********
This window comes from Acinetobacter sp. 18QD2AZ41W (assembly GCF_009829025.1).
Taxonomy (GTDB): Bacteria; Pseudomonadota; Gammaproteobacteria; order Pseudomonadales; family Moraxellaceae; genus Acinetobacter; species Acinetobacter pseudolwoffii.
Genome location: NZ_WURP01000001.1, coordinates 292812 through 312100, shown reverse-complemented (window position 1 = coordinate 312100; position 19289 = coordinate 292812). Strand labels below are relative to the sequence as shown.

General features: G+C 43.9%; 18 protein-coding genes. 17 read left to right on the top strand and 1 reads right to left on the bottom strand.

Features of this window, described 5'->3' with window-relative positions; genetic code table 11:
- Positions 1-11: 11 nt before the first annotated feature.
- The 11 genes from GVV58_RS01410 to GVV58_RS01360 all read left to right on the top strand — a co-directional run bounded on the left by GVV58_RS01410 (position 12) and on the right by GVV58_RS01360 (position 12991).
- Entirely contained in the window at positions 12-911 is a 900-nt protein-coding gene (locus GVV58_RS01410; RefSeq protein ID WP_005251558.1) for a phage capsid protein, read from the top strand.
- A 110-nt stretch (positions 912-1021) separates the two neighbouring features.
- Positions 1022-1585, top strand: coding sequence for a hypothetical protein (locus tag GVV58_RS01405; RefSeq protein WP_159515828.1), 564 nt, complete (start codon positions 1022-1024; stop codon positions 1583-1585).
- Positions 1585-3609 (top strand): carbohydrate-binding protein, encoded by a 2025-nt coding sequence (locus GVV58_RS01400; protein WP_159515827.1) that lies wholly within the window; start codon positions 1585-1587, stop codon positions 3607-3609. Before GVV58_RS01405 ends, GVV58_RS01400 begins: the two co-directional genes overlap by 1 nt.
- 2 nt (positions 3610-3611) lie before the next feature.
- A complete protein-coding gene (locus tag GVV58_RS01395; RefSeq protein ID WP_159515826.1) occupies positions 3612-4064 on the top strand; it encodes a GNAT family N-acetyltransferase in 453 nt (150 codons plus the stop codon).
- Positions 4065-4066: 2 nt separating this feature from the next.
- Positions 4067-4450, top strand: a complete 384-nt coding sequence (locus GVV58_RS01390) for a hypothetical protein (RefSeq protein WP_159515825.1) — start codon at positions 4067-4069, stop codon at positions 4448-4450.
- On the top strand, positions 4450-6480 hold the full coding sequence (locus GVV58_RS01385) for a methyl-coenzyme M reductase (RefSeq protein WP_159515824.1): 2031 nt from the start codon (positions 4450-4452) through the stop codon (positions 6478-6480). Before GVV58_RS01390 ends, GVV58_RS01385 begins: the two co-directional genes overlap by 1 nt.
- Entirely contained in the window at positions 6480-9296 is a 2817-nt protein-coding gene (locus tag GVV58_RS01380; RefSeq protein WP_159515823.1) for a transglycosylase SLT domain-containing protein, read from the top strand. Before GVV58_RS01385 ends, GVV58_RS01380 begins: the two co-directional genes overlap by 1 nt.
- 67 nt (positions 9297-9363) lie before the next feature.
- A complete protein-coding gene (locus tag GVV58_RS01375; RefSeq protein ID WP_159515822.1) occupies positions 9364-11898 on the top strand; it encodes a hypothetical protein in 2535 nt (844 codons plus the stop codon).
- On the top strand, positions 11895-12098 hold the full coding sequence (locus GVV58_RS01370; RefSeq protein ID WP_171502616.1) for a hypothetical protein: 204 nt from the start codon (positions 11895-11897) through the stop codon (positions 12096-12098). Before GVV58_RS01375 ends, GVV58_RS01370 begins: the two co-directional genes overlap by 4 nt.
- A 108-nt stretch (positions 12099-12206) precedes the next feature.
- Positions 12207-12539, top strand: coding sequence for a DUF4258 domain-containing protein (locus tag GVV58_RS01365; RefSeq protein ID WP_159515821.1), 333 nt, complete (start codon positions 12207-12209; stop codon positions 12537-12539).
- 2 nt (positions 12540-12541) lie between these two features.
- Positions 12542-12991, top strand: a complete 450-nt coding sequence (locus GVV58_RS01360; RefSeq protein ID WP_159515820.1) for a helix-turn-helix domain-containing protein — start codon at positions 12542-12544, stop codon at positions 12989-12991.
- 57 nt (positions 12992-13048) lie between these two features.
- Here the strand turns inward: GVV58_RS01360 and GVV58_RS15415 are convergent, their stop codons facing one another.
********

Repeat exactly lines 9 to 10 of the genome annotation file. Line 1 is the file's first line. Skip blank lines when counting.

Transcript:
- A 110-nt stretch (positions 912-1021) separates the two neighbouring features.
- Positions 1022-1585, top strand: coding sequence for a hypothetical protein (locus tag GVV58_RS01405; RefSeq protein WP_159515828.1), 564 nt, complete (start codon positions 1022-1024; stop codon positions 1583-1585).